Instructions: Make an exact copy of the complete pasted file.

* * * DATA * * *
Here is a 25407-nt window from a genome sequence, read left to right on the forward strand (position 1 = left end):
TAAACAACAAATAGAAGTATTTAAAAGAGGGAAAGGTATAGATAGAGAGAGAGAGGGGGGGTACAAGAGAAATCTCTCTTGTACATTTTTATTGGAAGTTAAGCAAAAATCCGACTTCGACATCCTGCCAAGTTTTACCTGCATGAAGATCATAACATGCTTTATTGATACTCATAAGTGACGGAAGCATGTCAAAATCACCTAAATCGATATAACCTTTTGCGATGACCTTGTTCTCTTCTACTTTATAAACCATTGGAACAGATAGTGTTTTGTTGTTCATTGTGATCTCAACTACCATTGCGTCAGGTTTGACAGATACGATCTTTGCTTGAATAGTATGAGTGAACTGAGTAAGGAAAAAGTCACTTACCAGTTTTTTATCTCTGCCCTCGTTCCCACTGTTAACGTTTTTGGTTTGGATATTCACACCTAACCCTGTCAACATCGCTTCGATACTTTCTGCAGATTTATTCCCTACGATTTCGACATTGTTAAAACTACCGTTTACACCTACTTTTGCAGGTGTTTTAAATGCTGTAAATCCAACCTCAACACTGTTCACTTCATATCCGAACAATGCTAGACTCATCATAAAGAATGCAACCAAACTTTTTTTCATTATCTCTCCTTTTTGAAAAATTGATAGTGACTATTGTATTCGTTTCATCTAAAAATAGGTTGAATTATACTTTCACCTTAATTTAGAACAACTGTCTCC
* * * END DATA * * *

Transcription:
Here is a 25407-nt window from a genome sequence, read left to right on the forward strand (position 1 = left end):
TAAACAACAAATAGAAGTATTTAAAAGAGGGAAAGGTATAGATAGAGAGAGAGAGGGGGGGTACAAGAGAAATCTCTCTTGTACATTTTTATTGGAAGTTAAGCAAAAATCCGACTTCGACATCCTGCCAAGTTTTACCTGCATGAAGATCATAACATGCTTTATTGATACTCATAAGTGACGGAAGCATGTCAAAATCACCTAAATCGATATAACCTTTTGCGATGACCTTGTTCTCTTCTACTTTATAAACCATTGGAACAGATAGTGTTTTGTTGTTCATTGTGATCTCAACTACCATTGCGTCAGGTTTGACAGATACGATCTTTGCTTGAATAGTATGAGTGAACTGAGTAAGGAAAAAGTCACTTACCAGTTTTTTATCTCTGCCCTCGTTCCCACTGTTAACGTTTTTGGTTTGGATATTCACACCTAACCCTGTCAACATCGCTTCGATACTTTCTGCAGATTTATTCCCTACGATTTCGACATTGTTAAAACTACCGTTTACACCTACTTTTGCAGGTGTTTTAAATGCTGTAAATCCAACCTCAACACTGTTCACTTCATATCCGAACAATGCTAGACTCATCATAAAGAATGCAACCAAACTTTTTTTCATTATCTCTCCTTTTTGAAAAATTGATAGTGACTATTGTATTCGTTTCATCTAAAAATAGGTTGAATTATACTTTCACCTTAATTTAGAACAACTGTCTCC